* <div id="Hovey"></div>[[C. M. Hovey|Hovey, C. M.]], November 1839, "Notices of Gardens and Horticulture, in Salem, Mass.," describing [[Elias Hasket Derby House]], Salem, Mass. (''Magazine of Horticulture'' 5: 410–11), <ref>Charles Mason Hovey, "Notices of Gardens and Horticulture, in Salem, Mass.," ''The Magazine of Horticulture, Botany, and All Useful Discoveries and Improvements in Rural Affairs'' 5, no. 11 (November 1839): 401-16 [https://www.zotero.org/groups/54737/items/itemKey/25HW5NZ9 view on Zotero.]</ref> [[#Hovey_cite|back up to history]]
:"The extent of the garden and [[pleasure ground]] is several acres. The garden lies to the south of the mansion, and is, we should judge, nearly a [[square]]. It is laid out with straight [[walk]]s, running at right angles, with flower [[border]]s on each side of the [[alley]]s, and the [[square]]s occupied by fruit trees; the [[greenhouse|green-house]] and grapery stand in the centre of the garden, and are screened on the back by a '''hedge'''.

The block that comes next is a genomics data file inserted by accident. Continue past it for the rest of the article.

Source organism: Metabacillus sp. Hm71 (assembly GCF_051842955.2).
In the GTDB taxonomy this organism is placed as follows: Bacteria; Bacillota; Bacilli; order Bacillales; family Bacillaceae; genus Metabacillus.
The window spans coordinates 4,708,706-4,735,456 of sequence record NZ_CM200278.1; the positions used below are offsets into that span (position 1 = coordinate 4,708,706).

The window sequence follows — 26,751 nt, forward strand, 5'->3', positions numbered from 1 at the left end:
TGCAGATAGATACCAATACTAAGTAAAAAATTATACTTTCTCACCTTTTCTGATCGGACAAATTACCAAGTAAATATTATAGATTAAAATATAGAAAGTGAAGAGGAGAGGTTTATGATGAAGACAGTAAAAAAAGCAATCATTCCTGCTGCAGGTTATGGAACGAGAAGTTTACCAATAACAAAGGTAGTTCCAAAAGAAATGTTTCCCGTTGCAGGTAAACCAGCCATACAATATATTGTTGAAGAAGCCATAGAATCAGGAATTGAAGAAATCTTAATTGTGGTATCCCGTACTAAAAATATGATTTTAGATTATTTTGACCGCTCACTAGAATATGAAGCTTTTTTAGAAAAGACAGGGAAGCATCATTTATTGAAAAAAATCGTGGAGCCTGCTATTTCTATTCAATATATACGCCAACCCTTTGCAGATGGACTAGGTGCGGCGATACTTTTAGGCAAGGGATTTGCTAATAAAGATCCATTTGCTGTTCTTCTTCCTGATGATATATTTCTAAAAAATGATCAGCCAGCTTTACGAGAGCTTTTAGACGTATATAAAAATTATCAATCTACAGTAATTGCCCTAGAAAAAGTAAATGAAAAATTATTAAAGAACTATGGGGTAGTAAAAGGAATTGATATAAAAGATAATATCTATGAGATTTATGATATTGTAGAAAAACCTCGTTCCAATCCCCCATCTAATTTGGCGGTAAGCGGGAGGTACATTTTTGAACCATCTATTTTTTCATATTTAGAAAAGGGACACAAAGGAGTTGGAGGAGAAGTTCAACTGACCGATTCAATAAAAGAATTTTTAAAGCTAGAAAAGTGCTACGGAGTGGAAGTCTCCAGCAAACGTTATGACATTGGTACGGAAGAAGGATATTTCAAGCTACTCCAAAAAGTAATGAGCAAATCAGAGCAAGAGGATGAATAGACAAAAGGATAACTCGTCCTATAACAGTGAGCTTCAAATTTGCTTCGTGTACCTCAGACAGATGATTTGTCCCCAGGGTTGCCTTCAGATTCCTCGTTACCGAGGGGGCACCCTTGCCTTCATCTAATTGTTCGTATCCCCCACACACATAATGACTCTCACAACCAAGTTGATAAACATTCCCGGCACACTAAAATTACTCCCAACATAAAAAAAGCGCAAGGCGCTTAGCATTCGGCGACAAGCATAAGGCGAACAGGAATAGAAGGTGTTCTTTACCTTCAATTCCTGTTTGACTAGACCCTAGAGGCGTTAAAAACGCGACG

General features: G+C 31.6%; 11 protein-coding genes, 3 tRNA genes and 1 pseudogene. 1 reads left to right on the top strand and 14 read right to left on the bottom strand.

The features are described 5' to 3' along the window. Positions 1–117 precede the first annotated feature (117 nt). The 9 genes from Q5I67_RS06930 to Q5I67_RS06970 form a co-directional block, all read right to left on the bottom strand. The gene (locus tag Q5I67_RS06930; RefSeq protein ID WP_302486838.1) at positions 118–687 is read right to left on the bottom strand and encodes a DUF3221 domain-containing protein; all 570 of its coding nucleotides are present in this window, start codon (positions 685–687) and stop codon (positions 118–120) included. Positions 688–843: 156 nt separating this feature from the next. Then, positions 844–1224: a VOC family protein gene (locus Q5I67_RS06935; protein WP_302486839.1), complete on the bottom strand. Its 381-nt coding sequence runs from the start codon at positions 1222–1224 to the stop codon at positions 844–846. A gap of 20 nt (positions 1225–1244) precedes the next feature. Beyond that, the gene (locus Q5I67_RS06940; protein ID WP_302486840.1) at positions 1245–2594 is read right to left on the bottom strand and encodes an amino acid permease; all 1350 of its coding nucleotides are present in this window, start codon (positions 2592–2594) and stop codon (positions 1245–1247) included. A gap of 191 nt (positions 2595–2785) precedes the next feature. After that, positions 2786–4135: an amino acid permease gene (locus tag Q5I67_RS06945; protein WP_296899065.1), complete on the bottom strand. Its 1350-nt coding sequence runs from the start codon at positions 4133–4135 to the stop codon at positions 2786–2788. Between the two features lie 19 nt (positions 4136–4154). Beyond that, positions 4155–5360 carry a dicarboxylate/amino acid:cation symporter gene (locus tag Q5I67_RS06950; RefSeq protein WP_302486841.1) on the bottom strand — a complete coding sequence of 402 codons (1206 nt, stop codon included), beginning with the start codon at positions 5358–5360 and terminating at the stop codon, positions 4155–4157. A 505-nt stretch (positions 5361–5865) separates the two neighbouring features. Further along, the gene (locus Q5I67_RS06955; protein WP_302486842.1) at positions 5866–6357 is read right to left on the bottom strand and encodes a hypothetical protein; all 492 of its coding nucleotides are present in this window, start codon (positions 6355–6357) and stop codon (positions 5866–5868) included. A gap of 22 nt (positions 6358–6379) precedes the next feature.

* [[Fanny Kemble|Kemble, Fanny]], March 24-28, 1839, in a letter to Elizabeth Dwight Sedgwick, describing an estate on St. Simon's Island, Ga. ([1961] 1984: 284–85) <ref>Frances Anne Kemble, ''Journal of a Residence on a Georgian Plantation in 1838-1839'', ed. by John A. Scott (Athens, Ga.: University of Georgia Press, 1984), [https://www.zotero.org/groups/54737/items/itemKey/UWZQAT2D view on Zotero.]</ref>
:"Hamilton struck me very much—I mean the whole appearance of the place; the situation of the house, the noble water [[prospect]] it commanded, the magnificent old oaks near it, a luxuriant vine [[trellis]], and a splendid '''hedge''' of Yucca gloriosa, were all objects of great delight to me."